I'll Take You There
|"I'll Take You There"|
|Single by The Staple Singers|
|from the album Be Altitude: Respect Yourself|
|B-side||"I'm Just Another Soldier"|
|Genre||R&B, Funk, Blues|
3:16 (7" version)
|The Staple Singers singles chronology|
"I'll Take You There" is a number-one single written and produced by Al Bell and performed by soul/gospel family band The Staple Singers, released on Stax Records in February 1972 (see 1972 in music). The song spent a total of fifteen weeks on the charts and reached number one on the Hot 100.
Included on the group's 1972 album Be Altitude: Respect Yourself, "I'll Take You There" features lead singer Mavis Staples inviting her listeners to seek heaven. The song is "almost completely a call-and-response chorus", with the introduction being lifted from a Jamaican instrumental reggae tune titled "The Liquidator". In fact, the entire song, written in the key of C, contains but two chords, C and F. A large portion of the song is set aside for Mavis' sisters Cleotha and Yvonne and their father "Pops" to seemingly perform solos on their respective instruments. In actuality, these solos (and all music in the song) were recorded by the famed Muscle Shoals Rhythm Section. When Mavis Staples says "Daddy, now, Daddy, Daddy" (referring to "Pop's" guitar solo), it is actually Eddie Hinton who performs the solo on record. Muscle Shoals Rhythm Section bass player David Hood performs the song's famed bass line. Terry Manning added harmonica and lead electric guitar. Roger Hawkins played drums, Barry Beckett was on electric piano, and Jimmy Johnson and Raymond banks contributed guitar parts. The horn and string parts were arranged by Detroit arranger, Johnny Allen. The horns and strings were recorded at Artie Fields Recording Studios in Detroit Michigan.
Rolling Stone editor David Fricke described this song as the "epitome of the Muscle Shoals Sound". It was recorded in Sheffield, AL at the famous Muscle Shoals Sound Studios, and overdubbed and mixed at Ardent Studios in Memphis by Engineer Terry Manning.
Bolstered by a "feel-good" vibe, "I'll Take You There" peaked at number-one on the Billboard R&B Singles chart for four weeks May 1972. In June, "I'll Take You There" reached the top of the Billboard Hot 100 for one week. The song, ranked #276 on the Rolling Stone list of the 500 Greatest Songs of All Time and inducted into the Grammy Hall of Fame in 1999, remains the most successful and recognizable single of the Staples' half-century-long career.
The song was also used from 1997–1999 in commercials for the Chevrolet Malibu.
On October 30, 2010 Mavis Staples performed the song at the closing of comedian/commentators Jon Stewart and Stephen Colbert's Rally to Restore Sanity and/or Fear accompanied by Jeff Tweedy and The Roots, and joined on stage by the other performers in the show.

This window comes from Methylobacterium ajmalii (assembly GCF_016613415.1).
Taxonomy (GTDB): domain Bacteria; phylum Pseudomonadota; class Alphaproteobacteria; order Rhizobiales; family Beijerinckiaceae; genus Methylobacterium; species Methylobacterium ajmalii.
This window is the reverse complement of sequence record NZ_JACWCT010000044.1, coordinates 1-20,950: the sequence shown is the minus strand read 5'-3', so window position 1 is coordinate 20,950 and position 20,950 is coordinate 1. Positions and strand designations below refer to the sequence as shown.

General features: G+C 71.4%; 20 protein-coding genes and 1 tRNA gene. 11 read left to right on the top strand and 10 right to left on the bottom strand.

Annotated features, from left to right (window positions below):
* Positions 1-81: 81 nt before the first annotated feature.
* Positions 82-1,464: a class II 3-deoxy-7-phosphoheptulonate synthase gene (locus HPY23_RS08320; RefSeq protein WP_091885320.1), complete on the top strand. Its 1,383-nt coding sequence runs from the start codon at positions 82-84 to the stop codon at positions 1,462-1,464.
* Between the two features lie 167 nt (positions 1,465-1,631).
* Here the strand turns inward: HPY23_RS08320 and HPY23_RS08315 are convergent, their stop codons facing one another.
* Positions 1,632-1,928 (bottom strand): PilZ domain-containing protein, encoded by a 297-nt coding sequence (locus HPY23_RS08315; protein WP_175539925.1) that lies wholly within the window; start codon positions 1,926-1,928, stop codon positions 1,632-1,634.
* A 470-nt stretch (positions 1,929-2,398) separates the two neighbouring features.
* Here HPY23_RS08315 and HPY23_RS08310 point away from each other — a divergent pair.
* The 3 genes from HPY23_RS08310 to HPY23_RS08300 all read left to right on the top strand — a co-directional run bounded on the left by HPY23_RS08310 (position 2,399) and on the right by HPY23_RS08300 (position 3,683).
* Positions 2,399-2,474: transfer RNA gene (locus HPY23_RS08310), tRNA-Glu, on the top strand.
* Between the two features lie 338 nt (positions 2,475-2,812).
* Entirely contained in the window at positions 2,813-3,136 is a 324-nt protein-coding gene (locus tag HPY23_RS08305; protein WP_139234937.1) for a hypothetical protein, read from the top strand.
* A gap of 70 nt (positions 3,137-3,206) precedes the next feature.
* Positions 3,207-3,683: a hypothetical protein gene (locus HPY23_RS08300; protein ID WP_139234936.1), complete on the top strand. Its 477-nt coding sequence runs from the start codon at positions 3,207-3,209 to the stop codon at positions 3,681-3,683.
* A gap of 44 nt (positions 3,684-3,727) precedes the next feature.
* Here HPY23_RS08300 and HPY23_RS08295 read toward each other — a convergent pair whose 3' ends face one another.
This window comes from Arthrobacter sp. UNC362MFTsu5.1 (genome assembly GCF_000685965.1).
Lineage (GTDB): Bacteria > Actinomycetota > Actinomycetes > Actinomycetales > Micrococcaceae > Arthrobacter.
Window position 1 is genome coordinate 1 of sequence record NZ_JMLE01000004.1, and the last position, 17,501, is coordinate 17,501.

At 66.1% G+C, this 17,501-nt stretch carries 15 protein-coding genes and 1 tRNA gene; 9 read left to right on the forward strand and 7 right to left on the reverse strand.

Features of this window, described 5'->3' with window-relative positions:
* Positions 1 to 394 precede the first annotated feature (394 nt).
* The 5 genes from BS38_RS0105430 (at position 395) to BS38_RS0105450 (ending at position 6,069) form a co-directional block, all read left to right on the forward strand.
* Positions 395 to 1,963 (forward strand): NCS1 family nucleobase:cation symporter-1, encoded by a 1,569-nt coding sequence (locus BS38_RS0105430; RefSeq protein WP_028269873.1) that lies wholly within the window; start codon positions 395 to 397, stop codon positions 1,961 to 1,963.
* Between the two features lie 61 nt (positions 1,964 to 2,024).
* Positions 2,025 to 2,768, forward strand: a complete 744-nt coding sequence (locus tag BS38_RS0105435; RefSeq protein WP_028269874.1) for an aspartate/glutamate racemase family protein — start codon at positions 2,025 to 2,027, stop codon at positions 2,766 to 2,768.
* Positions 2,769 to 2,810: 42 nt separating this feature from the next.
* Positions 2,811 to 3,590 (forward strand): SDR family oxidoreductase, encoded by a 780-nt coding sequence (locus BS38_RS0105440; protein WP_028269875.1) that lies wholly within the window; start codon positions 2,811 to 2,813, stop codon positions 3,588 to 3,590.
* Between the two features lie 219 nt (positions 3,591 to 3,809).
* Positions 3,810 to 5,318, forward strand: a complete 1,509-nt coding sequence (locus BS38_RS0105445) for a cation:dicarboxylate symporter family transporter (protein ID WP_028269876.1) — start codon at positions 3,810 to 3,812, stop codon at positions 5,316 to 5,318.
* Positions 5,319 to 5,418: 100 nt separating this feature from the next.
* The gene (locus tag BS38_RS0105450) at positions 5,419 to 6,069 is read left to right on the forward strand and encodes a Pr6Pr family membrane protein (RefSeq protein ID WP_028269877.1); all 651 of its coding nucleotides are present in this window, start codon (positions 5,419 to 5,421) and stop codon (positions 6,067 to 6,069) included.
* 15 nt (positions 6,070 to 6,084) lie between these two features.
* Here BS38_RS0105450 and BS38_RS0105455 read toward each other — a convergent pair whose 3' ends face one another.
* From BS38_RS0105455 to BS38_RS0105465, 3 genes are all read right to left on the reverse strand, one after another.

- In 1972, the Jamaican band The Deltones released a reggae version of the song.
- Eruption recorded a disco verion of the song for their 1977 debut album, Eruption.
- In 1988, Big Daddy Kane remade the song for his Long Live the Kane album.
- In 1996, SWV covered "I'll Take You There" on the "NBA at 50: A Musical Celebration" album.
- "I'll Take You There" returned to number one on the R&B chart in 1991 when it was covered by BeBe & CeCe Winans, with Mavis Staples featured as a guest artist on the track. The single also made No. 90 on the Hot 100.
- In 1994, the British band General Public released a cover of "I'll Take You There" featured in the Lara Flynn Boyle/Stephen Baldwin/Josh Charles film Threesome. It was an American hit, peaking at No. 22 on the weekly Hot 100 chart and No. 94 on its year-end chart. This version features an added toasted verse specific to this version of the song.
- Female rap trio Salt-N-Pepa sampled "I'll Take You There" in their 1991 hit "Let's Talk About Sex."
- R&B singer Kelly Price's cover was featured on the soundtrack to Tyler Perry's Meet the Browns.
- The American rock band Sammy Hagar and the Waboritas recorded a cover of the song "I'll Take You There" for their 2006 album Livin' It Up!, albeit with modified lyrics and the title, "Let Me Take You There".
- In 2010, British rap artist Dizzee Rascal sampled the track on his single "Dirtee Disco".
- Robert Randolph & the Family Band released a cover of the song on their Live in Concert album in October 2011. Blues artist Susan Tedeschi guests on vocals.
- List of number-one R&B singles of 1972 (U.S.)
- List of Hot 100 number-one singles of 1972 (U.S.)
- List of number-one R&B singles of 1991 (U.S.)
- List of number-one dance singles of 1994 (U.S.)
- Whitburn, Joel (2004). Top R&B/Hip-Hop Singles: 1942-2004. Record Research. p. 547.
- "The RS 500 Greatest Songs of All Time". RollingStone.com. Retrieved 2009-01-06.
- "Children of a Lesser God". IMDb.com. Retrieved 2011-07-24.
- Whitburn, Joel (2004). Top R&B/Hip-Hop Singles: 1942-2004. Record Research. p. 631.
- "Billboard Top 100 - 1994". Retrieved 2010-08-27.
"The First Time Ever I Saw Your Face" by Roberta Flack
|Billboard Hot 100 number-one single
June 3, 1972 (one week)
"The Candy Man" by Sammy Davis, Jr.